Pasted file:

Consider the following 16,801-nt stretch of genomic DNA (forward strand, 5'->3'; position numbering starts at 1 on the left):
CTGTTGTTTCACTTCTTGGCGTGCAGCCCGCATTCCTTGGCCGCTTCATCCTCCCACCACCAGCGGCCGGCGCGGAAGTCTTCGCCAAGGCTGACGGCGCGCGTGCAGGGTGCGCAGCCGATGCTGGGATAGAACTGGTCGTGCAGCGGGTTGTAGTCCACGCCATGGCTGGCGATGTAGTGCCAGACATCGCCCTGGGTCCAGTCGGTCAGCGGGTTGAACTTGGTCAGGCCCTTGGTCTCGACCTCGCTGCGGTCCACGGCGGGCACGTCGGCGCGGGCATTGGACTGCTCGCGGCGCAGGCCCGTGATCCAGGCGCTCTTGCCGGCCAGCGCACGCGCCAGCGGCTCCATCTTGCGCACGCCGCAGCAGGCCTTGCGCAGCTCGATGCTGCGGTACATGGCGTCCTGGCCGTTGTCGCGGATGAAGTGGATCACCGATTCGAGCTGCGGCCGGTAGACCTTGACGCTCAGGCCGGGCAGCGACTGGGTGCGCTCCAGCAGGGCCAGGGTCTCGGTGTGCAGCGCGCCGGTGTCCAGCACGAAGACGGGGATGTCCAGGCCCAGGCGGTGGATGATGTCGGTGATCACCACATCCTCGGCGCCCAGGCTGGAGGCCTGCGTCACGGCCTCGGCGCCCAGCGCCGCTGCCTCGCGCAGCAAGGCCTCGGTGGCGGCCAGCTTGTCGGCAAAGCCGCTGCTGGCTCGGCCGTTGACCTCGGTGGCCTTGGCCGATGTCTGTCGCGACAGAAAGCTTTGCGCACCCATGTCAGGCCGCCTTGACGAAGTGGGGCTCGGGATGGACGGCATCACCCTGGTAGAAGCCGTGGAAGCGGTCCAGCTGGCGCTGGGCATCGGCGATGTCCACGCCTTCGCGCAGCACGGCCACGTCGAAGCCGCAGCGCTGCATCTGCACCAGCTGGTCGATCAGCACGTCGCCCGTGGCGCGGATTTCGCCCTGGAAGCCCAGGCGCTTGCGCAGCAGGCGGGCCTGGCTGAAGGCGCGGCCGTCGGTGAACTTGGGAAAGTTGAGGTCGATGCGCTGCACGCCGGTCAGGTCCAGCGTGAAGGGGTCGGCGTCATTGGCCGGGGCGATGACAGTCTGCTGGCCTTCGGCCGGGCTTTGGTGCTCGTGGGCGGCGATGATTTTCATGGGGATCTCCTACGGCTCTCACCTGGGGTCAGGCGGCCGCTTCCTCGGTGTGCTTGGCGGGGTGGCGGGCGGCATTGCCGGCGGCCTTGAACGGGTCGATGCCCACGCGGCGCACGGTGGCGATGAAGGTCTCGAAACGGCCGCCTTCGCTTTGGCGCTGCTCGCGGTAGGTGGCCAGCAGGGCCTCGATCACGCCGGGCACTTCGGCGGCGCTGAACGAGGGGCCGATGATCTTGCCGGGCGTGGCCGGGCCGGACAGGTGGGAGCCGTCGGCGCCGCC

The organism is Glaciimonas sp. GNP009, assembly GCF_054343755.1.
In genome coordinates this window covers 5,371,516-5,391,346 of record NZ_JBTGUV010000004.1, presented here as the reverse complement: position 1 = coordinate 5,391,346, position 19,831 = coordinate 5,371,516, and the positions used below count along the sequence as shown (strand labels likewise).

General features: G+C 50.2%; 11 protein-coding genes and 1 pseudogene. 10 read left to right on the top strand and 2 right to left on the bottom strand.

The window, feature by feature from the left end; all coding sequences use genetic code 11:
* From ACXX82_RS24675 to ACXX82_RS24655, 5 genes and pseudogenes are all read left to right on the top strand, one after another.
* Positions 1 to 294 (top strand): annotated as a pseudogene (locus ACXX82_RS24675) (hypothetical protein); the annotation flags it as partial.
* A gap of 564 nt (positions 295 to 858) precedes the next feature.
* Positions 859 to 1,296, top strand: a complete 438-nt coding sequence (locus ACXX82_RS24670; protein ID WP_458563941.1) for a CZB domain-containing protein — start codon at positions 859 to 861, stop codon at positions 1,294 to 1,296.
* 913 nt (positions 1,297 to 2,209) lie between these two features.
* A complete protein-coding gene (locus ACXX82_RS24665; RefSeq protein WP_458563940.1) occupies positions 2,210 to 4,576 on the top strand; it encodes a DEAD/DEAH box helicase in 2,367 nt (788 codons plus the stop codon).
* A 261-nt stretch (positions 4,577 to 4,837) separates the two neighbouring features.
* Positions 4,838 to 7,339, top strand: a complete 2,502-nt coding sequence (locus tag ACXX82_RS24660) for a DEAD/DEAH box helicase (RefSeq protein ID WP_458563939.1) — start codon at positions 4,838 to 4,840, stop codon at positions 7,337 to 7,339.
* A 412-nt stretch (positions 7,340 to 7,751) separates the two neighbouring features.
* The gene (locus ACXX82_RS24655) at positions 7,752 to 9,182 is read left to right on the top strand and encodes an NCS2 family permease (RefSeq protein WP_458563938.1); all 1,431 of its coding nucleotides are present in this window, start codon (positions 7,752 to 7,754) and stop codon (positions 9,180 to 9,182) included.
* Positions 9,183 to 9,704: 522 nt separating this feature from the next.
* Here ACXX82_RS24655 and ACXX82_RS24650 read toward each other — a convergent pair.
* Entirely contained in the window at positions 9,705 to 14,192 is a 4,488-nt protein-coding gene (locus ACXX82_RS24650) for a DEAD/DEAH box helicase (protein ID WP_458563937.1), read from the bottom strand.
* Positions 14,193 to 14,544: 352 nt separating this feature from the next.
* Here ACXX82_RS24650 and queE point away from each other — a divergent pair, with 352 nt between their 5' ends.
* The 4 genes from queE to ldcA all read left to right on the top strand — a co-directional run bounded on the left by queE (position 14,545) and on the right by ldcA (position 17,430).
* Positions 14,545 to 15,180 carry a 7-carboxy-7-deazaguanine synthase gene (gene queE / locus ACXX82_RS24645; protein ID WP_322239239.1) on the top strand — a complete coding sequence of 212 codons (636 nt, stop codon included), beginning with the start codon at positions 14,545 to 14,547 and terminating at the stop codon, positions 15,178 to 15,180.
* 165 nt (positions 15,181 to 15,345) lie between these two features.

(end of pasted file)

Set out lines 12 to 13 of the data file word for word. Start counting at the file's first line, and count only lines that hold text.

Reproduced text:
* A complete protein-coding gene (locus ACXX82_RS24665; RefSeq protein WP_458563940.1) occupies positions 2,210 to 4,576 on the top strand; it encodes a DEAD/DEAH box helicase in 2,367 nt (788 codons plus the stop codon).
* A 261-nt stretch (positions 4,577 to 4,837) separates the two neighbouring features.